More die in fungal meningitis outbreak; state pharmacy chief fired
Cj Gunther / EPA
A Food and Drug Administration agent enters the offices of New England Compounding Center, a pharmaceutical company in Framingham, Mass., on Oct. 16. The company made steroids blamed for killing 31 people and making 424 sick.
By Maggie Fox, NBC News
Massachusetts officials have fired the director of the state’s pharmacy board and suspended its attorney for failing to alert them that the company at the center of an outbreak of fungal meningitis was making and distributing drugs in mass quantities even though it wasn’t licensed to do so, the Boston Globe reported Wednesday.
Federal health officials say the outbreak of fungal meningitis traced to contaminated pain injections from the pharmacy has killed 31 people. They said 424 people have been confirmed sick in 19 states, including 10 who don’t have meningitis but who have infections in the ankle, shoulder or other joints.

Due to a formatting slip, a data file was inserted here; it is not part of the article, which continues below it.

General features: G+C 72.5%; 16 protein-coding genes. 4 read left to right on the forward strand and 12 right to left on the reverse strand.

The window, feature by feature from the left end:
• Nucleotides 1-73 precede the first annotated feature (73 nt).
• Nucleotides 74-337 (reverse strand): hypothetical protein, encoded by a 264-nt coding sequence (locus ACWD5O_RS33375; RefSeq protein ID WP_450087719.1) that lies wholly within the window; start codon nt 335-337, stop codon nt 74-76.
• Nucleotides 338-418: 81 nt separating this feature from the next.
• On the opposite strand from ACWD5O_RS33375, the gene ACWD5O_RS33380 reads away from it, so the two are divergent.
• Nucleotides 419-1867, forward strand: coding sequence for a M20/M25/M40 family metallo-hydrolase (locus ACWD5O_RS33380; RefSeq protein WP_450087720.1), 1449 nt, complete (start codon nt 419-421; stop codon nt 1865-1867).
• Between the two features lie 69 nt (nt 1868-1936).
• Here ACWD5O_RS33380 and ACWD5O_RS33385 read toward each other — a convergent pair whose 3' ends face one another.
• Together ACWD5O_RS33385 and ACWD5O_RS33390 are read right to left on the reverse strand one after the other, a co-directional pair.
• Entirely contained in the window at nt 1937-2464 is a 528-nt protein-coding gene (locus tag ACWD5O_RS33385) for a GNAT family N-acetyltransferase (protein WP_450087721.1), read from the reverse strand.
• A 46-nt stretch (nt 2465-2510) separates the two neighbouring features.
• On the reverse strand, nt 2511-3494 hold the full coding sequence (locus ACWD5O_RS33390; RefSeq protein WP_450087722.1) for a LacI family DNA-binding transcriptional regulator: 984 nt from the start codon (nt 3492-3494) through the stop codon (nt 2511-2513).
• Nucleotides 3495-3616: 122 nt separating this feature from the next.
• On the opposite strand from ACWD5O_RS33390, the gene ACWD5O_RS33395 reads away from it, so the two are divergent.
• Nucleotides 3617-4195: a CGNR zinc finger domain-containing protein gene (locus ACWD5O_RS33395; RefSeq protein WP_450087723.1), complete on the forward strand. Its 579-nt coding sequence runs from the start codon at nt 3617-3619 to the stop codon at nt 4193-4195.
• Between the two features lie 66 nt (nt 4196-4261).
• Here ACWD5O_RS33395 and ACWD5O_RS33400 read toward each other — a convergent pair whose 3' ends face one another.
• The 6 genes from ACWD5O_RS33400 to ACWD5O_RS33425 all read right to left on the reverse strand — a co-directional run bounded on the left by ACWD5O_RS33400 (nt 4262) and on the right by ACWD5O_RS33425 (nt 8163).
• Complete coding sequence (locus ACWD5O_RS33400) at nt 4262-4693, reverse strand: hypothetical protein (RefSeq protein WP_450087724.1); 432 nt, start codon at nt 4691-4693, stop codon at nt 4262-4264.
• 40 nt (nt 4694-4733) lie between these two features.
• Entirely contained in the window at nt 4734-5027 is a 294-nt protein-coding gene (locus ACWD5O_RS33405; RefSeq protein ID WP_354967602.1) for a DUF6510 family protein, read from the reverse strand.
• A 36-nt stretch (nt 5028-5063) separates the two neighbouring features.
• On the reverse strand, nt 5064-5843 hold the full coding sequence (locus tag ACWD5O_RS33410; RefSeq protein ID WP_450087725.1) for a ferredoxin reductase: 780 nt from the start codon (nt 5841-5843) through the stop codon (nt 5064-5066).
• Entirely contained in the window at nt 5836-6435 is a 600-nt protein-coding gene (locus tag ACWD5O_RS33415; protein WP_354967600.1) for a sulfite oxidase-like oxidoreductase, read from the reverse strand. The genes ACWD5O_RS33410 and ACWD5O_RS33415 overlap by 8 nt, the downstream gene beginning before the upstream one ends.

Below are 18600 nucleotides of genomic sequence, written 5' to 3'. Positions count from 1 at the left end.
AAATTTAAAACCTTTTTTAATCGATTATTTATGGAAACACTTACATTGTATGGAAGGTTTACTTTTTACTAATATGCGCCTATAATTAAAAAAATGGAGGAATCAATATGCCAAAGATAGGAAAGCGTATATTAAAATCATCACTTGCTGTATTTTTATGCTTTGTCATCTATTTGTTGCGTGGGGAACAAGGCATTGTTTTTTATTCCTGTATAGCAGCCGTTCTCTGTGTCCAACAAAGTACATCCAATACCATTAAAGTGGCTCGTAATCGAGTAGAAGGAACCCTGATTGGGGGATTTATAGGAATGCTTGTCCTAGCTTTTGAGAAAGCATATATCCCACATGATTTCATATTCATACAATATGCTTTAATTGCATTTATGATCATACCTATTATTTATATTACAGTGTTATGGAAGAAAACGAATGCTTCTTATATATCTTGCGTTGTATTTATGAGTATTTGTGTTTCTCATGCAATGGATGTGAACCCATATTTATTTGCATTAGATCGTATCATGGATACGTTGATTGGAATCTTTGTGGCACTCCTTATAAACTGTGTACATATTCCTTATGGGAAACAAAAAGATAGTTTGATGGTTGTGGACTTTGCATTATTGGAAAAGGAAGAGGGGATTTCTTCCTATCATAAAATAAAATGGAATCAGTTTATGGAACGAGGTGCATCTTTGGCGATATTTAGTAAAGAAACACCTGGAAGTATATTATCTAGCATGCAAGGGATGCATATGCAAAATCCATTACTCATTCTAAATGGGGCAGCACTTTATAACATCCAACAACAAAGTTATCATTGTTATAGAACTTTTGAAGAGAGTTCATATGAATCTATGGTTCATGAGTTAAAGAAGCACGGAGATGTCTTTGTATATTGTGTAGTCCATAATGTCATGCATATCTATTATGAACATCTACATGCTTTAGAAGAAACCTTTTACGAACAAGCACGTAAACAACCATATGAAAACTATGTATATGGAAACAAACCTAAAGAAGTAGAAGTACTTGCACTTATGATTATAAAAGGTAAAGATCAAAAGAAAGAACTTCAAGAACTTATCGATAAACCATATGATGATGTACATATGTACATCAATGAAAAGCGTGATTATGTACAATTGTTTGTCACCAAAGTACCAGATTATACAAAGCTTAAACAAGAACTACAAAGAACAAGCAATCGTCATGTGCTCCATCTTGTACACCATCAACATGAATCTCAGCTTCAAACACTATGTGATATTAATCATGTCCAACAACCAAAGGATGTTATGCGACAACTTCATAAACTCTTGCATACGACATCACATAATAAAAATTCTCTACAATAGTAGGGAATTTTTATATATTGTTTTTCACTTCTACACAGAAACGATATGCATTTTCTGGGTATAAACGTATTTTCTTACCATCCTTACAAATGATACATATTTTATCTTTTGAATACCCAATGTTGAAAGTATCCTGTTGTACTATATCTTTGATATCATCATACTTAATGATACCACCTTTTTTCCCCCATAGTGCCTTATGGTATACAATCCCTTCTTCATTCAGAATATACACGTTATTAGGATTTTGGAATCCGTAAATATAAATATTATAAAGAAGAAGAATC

Two congressional committees have scheduled hearings into the outbreak for next week, and will forcibly bring in the chief pharmacist at the Massachusetts pharmacy at the center of the outbreak. Meanwhile, officials have given details of the outbreak in Tennessee, where the infections were first noticed and where the alert first went out.
The Globe cited sources close to the investigation as saying James Coffey, director of the state’s pharmacy board, was fired and Susan Manning, attorney for the board, was on administrative leave. It said the Colorado Board of Pharmacy told both Coffey and the U.S Food and Drug Administration that the New England Compounding Center was distributing drugs in bulk. Compounding pharmacies like NECC are only supposed to custom mix drugs to order for specific prescriptions.